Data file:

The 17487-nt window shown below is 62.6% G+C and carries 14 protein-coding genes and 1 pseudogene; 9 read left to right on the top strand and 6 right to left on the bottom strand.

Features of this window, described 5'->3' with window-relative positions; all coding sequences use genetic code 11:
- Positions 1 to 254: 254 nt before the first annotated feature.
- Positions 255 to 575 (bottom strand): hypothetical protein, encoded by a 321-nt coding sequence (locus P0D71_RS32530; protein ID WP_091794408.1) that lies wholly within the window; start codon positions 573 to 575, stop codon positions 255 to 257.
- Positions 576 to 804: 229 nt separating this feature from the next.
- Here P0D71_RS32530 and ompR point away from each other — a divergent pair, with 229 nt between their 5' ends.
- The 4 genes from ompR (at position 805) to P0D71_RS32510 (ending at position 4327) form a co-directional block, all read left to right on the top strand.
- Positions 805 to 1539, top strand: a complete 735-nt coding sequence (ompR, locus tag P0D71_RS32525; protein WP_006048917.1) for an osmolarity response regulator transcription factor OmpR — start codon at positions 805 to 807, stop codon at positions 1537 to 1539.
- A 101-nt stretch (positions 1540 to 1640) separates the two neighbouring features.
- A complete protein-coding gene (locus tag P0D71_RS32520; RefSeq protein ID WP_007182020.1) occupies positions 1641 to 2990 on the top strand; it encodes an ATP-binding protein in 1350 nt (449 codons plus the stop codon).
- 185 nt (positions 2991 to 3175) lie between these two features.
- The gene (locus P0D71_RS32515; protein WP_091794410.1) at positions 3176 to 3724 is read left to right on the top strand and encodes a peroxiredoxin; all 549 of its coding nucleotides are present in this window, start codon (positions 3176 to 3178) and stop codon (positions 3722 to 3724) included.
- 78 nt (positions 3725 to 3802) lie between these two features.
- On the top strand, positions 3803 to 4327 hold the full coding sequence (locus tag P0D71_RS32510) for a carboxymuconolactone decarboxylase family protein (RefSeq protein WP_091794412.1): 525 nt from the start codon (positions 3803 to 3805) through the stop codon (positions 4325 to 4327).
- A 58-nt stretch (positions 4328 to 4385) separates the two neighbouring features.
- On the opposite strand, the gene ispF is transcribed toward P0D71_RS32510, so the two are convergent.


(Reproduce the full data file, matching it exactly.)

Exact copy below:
The 17487-nt window shown below is 62.6% G+C and carries 14 protein-coding genes and 1 pseudogene; 9 read left to right on the top strand and 6 right to left on the bottom strand.

Features of this window, described 5'->3' with window-relative positions; all coding sequences use genetic code 11:
- Positions 1 to 254: 254 nt before the first annotated feature.
- Positions 255 to 575 (bottom strand): hypothetical protein, encoded by a 321-nt coding sequence (locus P0D71_RS32530; protein ID WP_091794408.1) that lies wholly within the window; start codon positions 573 to 575, stop codon positions 255 to 257.
- Positions 576 to 804: 229 nt separating this feature from the next.
- Here P0D71_RS32530 and ompR point away from each other — a divergent pair, with 229 nt between their 5' ends.
- The 4 genes from ompR (at position 805) to P0D71_RS32510 (ending at position 4327) form a co-directional block, all read left to right on the top strand.
- Positions 805 to 1539, top strand: a complete 735-nt coding sequence (ompR, locus tag P0D71_RS32525; protein WP_006048917.1) for an osmolarity response regulator transcription factor OmpR — start codon at positions 805 to 807, stop codon at positions 1537 to 1539.
- A 101-nt stretch (positions 1540 to 1640) separates the two neighbouring features.
- A complete protein-coding gene (locus tag P0D71_RS32520; RefSeq protein ID WP_007182020.1) occupies positions 1641 to 2990 on the top strand; it encodes an ATP-binding protein in 1350 nt (449 codons plus the stop codon).
- 185 nt (positions 2991 to 3175) lie between these two features.
- The gene (locus P0D71_RS32515; protein WP_091794410.1) at positions 3176 to 3724 is read left to right on the top strand and encodes a peroxiredoxin; all 549 of its coding nucleotides are present in this window, start codon (positions 3176 to 3178) and stop codon (positions 3722 to 3724) included.
- 78 nt (positions 3725 to 3802) lie between these two features.
- On the top strand, positions 3803 to 4327 hold the full coding sequence (locus tag P0D71_RS32510) for a carboxymuconolactone decarboxylase family protein (RefSeq protein WP_091794412.1): 525 nt from the start codon (positions 3803 to 3805) through the stop codon (positions 4325 to 4327).
- A 58-nt stretch (positions 4328 to 4385) separates the two neighbouring features.
- On the opposite strand, the gene ispF is transcribed toward P0D71_RS32510, so the two are convergent.